It is in keeping with her passion for life-long learning and professional development that Mandy Hunt (pictured) chief underwriting officer, commercial lines for RSA and chair of the CII’s Society of Underwriting Professionals (SOUP), accepts her role as an insurance role model with some hesitation. As somebody dedicated to always looking to what the future holds and how continuous improvements can be made to the profession, she said, it’s hard to see herself and her career through the same lens that she has seen and continues to see her own role models.
“For me, I come to work to make a difference, to help people be the best they can be or to get the best result they can,” she said. “I try to work in a way that means the answers we give are never just ‘yes or no’. It’s ‘yes, because…’ or ‘no, because…’ So, to find myself in a position where people are calling me inspirational because of the roles I’ve done, or the places I’ve been has been interesting. Because I didn’t do it for any of that. I did it because those jobs and opportunities were the right ones for me and it’s lovely that now I have an opportunity to give back.”
As the executive sponsor for RSA Balance, which focuses on gender equality, Hunt has had the opportunity to foster some great commentary around this subject and to share her personal experiences of working her way up the professional ladder. She added that she feels very lucky and privileged to be in a place where people see her career trajectory as inspirational, for all that it feels very strange to be in that position.
It's this same passion for the future of the profession that has led to her involvement with SOUP and Hunt noted that this subject is increasingly on her mind as her children grow up. Thinking about the future has become so much more important, she said, because she wants to help create a world where they and their peers can flourish. Getting involved with the CII represented a great opportunity to do that, and to give back to the profession that has given her so much.
“I generally have something to say about things, and particularly around people's development,” she said. “And in the long term, I think we're heading into some really interesting times concerning how we manage development and hybrid working etc. I just want to add my voice to that conversation. When I add my kids into the mix, even though they’re not planning insurance careers, what I want is to treat people the way I want my kids to be treated. If they fall down, I want someone to pick them up. If they pursue a career, I want that to be developed.”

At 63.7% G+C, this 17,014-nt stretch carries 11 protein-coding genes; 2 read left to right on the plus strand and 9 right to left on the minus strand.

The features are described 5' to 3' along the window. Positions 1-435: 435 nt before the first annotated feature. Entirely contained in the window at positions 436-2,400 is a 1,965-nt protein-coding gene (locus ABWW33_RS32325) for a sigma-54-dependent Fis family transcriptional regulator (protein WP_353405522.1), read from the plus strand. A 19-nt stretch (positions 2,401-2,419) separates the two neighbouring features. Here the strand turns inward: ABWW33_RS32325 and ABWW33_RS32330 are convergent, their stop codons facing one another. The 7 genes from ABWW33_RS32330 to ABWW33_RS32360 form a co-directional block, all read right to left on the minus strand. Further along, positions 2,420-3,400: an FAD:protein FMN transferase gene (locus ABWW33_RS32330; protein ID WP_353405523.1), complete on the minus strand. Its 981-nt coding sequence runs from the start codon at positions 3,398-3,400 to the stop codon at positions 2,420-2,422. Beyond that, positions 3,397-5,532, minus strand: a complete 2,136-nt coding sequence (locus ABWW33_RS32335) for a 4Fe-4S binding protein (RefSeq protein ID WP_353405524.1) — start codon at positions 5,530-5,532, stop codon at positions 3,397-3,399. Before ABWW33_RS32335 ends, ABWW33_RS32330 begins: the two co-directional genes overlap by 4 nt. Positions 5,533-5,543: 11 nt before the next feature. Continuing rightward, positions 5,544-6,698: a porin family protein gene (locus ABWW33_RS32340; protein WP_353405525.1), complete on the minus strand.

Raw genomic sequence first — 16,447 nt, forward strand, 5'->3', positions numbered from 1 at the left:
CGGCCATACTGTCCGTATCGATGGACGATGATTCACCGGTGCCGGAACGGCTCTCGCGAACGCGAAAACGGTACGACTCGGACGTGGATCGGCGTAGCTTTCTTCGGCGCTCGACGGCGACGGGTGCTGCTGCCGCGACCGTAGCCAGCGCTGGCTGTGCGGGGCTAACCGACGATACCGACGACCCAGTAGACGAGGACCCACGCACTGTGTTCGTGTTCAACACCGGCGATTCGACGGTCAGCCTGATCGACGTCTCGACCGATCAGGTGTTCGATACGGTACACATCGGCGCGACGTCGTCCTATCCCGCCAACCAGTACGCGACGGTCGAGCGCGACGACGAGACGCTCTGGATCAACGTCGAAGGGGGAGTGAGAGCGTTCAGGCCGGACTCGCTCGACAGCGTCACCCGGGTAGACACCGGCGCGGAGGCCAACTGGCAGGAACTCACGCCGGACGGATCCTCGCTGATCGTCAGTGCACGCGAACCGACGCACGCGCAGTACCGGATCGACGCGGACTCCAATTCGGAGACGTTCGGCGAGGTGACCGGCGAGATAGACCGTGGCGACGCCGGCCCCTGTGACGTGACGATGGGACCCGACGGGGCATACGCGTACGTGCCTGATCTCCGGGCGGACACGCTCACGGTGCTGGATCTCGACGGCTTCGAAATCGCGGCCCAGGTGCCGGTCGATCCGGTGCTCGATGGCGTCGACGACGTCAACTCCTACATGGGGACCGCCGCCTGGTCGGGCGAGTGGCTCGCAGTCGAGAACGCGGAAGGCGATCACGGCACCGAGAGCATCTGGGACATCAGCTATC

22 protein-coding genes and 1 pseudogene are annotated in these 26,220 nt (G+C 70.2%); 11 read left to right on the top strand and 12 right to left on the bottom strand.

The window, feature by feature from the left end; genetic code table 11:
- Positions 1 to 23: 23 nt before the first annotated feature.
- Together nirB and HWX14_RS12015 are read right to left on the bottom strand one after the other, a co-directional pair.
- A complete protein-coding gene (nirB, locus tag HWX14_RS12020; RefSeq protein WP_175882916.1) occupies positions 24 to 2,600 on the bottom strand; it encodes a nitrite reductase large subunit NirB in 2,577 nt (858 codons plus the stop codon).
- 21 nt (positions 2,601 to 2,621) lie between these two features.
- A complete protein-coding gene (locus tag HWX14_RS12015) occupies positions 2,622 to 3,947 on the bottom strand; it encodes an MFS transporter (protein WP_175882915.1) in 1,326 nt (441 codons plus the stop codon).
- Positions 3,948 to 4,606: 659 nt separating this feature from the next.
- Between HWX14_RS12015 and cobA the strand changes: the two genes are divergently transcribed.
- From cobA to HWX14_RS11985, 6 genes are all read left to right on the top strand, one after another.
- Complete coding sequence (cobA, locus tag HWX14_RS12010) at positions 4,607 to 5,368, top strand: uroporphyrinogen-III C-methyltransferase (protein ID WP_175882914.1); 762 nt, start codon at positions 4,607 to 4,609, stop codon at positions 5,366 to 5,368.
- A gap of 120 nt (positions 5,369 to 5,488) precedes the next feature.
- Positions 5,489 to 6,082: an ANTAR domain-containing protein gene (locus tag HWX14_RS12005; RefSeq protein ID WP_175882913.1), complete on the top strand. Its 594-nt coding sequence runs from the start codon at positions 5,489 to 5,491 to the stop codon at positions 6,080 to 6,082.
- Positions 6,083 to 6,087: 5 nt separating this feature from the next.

In her role at RSA, Hunt highlighted that she has the opportunity to influence underwriters across the whole of the commercial piece, a responsibility that she relishes. There are two main parts to that, she said, the first piece is around financial results and the technical, operational measures that are implemented to drive strategic success. The second piece, however, is about building the future. It is with this in mind that RSA has laid out technical pathways for its underwriters, to clearly establish how people can work their way up the ranks to underwrite bigger cases and carve themselves careers centred on long term success and job satisfaction.
“But we're not just looking at technical skills,” she said. “I don’t want people to just tell me about floods or buildings, I want to know how good of a coach they are, whether they’re able to articulate that knowledge to a customer, or explain it to another colleague. Because that's the way we'll develop capability for the longer term and that’s how we will maintain our results - by bringing those two elements together.”
Her role with the CII complements her work with RSA, Hunt said, as it offers her the chance to hear what other organisations are doing on the talent development front and to share her ideas with them. A large part of the work done by SOUP is about educating the wider market on what professional development actually means when put to day-to-day use. It’s not about using qualifications as a constant reference point but rather having that expertise to hand whenever it is necessary.
“It’s a bit like knowing how to speak English or how to do maths,” she said. “Yes, you learnt it at GCSE level but then that knowledge is just there. And insurance exams should be the same as they’re an enabler to making really great careers. So, I’m happy to have my two roles dovetail together and I am very lucky that RSA is so supportive of me doing both bits.”